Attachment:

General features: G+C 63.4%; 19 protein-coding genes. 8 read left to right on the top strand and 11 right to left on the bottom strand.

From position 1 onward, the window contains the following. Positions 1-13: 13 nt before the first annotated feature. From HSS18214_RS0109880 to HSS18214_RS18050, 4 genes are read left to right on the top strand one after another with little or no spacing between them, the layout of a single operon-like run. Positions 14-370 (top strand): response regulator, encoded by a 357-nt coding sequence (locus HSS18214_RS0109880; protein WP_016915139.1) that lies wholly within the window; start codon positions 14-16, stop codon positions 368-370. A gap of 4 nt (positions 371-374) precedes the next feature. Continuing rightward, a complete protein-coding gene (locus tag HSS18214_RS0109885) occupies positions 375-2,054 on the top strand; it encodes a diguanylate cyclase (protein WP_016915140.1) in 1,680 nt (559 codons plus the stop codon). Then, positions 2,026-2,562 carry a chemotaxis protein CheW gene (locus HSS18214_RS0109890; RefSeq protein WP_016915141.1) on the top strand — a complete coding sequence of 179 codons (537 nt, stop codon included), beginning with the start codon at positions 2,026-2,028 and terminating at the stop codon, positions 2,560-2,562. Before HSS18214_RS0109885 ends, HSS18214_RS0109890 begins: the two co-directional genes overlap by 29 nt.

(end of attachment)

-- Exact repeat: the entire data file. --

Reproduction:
General features: G+C 63.4%; 19 protein-coding genes. 8 read left to right on the top strand and 11 right to left on the bottom strand.

From position 1 onward, the window contains the following. Positions 1-13: 13 nt before the first annotated feature. From HSS18214_RS0109880 to HSS18214_RS18050, 4 genes are read left to right on the top strand one after another with little or no spacing between them, the layout of a single operon-like run. Positions 14-370 (top strand): response regulator, encoded by a 357-nt coding sequence (locus HSS18214_RS0109880; protein WP_016915139.1) that lies wholly within the window; start codon positions 14-16, stop codon positions 368-370. A gap of 4 nt (positions 371-374) precedes the next feature. Continuing rightward, a complete protein-coding gene (locus tag HSS18214_RS0109885) occupies positions 375-2,054 on the top strand; it encodes a diguanylate cyclase (protein WP_016915140.1) in 1,680 nt (559 codons plus the stop codon). Then, positions 2,026-2,562 carry a chemotaxis protein CheW gene (locus HSS18214_RS0109890; RefSeq protein WP_016915141.1) on the top strand — a complete coding sequence of 179 codons (537 nt, stop codon included), beginning with the start codon at positions 2,026-2,028 and terminating at the stop codon, positions 2,560-2,562. Before HSS18214_RS0109885 ends, HSS18214_RS0109890 begins: the two co-directional genes overlap by 29 nt.